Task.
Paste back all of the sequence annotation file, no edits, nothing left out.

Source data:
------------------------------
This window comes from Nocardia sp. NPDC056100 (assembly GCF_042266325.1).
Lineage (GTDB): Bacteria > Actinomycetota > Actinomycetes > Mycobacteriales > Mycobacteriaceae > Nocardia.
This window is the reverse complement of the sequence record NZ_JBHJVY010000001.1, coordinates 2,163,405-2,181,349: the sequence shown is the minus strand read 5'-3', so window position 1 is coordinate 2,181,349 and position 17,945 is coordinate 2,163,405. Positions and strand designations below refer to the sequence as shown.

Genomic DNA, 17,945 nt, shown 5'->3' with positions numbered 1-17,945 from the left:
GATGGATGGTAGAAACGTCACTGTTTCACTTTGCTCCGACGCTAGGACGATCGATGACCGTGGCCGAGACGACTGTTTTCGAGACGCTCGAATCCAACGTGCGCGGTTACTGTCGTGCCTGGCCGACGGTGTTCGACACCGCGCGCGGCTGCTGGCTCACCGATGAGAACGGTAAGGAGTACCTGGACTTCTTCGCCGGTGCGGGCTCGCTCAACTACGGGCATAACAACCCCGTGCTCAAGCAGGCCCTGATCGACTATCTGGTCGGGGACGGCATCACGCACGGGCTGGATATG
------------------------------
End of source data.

This window comes from Nocardia sp. NPDC056100 (assembly GCF_042266325.1).
Lineage (GTDB): Bacteria > Actinomycetota > Actinomycetes > Mycobacteriales > Mycobacteriaceae > Nocardia.
This window is the reverse complement of the sequence record NZ_JBHJVY010000001.1, coordinates 2,163,405-2,181,349: the sequence shown is the minus strand read 5'-3', so window position 1 is coordinate 2,181,349 and position 17,945 is coordinate 2,163,405. Positions and strand designations below refer to the sequence as shown.

Genomic DNA, 17,945 nt, shown 5'->3' with positions numbered 1-17,945 from the left:
GATGGATGGTAGAAACGTCACTGTTTCACTTTGCTCCGACGCTAGGACGATCGATGACCGTGGCCGAGACGACTGTTTTCGAGACGCTCGAATCCAACGTGCGCGGTTACTGTCGTGCCTGGCCGACGGTGTTCGACACCGCGCGCGGCTGCTGGCTCACCGATGAGAACGGTAAGGAGTACCTGGACTTCTTCGCCGGTGCGGGCTCGCTCAACTACGGGCATAACAACCCCGTGCTCAAGCAGGCCCTGATCGACTATCTGGTCGGGGACGGCATCACGCACGGGCTGGATATG